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A Patient’s Guide to Postsurgical Infection

One of the greatest advances in surgery during the twentieth century has been in understanding how to reduce the risk of infection during and after surgery. Any surgical procedure, no matter how small, carries the risk of infection. Simple procedures, such as placing a needle into a joint to remove fluid or inject medications, have a very low risk. More complex operations that require larger incisions and leave the skin open for longer have a higher risk. Operations done to insert something into the body, such as metal plates or artificial joints, must be done carefully to ensure that the foreign material that is left in the body does not carry infection with it. Preventing infection is one of the most important parts of any operation. All members of the health care team take preventing infection very seriously.

Infection prevention begins before surgery. Your doctor will make sure that no infections exist that may spread to cause problems with your surgery. If you have a skin infection, a bladder infection, or some other type of infection, your surgery may be postponed until the infection is treated and under control.

The morning before surgery, you may be asked to shower with antibacterial soap to reduce the number of bacteria on the skin. Before surgery begins, the skin around the incision site will be cleansed and prepped with a disinfectant, such as iodine. Before surgery, you may be given a dose of antibiotics. This is not true for all types of surgeries. Operations that have a low risk of infection usually do not require antibiotics as a precaution. Many orthopedic operations do require antibiotics, especially those operations where something artificial is left in the body.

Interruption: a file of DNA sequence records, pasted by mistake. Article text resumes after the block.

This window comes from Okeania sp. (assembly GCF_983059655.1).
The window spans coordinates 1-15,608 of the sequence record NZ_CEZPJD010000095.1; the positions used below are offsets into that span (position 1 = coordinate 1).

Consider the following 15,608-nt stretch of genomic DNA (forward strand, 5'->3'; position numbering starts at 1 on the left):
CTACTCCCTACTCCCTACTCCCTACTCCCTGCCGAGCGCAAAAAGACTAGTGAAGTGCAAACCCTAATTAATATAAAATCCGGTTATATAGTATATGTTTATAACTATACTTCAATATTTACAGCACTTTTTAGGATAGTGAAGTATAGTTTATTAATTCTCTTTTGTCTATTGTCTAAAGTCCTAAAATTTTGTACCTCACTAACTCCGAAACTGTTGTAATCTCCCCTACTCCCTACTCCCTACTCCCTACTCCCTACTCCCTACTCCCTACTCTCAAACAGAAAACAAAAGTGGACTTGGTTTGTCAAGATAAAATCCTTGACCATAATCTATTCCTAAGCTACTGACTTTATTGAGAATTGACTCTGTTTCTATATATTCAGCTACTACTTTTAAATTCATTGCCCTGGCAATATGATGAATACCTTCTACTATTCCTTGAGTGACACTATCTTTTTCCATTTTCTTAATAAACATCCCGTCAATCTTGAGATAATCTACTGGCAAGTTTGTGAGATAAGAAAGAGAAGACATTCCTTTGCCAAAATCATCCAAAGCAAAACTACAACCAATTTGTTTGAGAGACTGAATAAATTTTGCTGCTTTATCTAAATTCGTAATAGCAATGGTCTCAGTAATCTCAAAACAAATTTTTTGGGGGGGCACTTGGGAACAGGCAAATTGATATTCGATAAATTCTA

During surgery, great care is taken to ensure that the entire operation is done under sterile conditions. Surgery is performed in a sterile room that is designed to prevent the spread of infection. All the items needed for surgery are sterilized.

Your wound dressing will also be applied under sterile conditions before you leave the operating room. The wound dressing is an important barrier against infection until the incision seals itself. This usually occurs in the first few days. If an incision is still seeping any type of drainage, this can be an avenue for germs to enter the wound. The dressing will be kept in place until all drainage stops and the incision seals itself.

After surgery, you may continue on antibiotics for 24 to 72 hours. This is to help reduce the chance of infection.

While you are in the hospital or surgery center, your health care team will make sure your bandage stays dry and clean. A bandage that has soaked through can create an entryway for germs to enter the wound. Alert your nurse if this occurs. Before leaving the hospital or surgery center, you will be taught how to take care of your incision. The same instructions apply if you see extra drainage after your return home. Change the dressing, and call to let your nurse know.

Notice that the health care team always washes their hands before changing the bandage. You should do the same. If you develop an infection anywhere else in your body after surgery, let your doctor know. Some infections can spread and cause problems with the surgery.

Follow these guidelines:

  • Wash your hands before changing your bandage.
  • Change your bandage as instructed.
  • Don’t get the incision wet unless your doctor tells you to.
  • Don’t put any medication on the incision unless your doctor tells you to.
  • Don’t scratch or pick at the incision.

If you develop any of the following warning signs of infection, contact your doctor:

  • fever
  • increased redness around the incision
  • increased swelling around the incision
  • drainage from the wound for more than five days after surgery
  • drainage from the wound that is cloudy, yellow, or foul smelling
  • pain that increases and becomes constant.

8 comments to A Patient’s Guide to Postsurgical Infection

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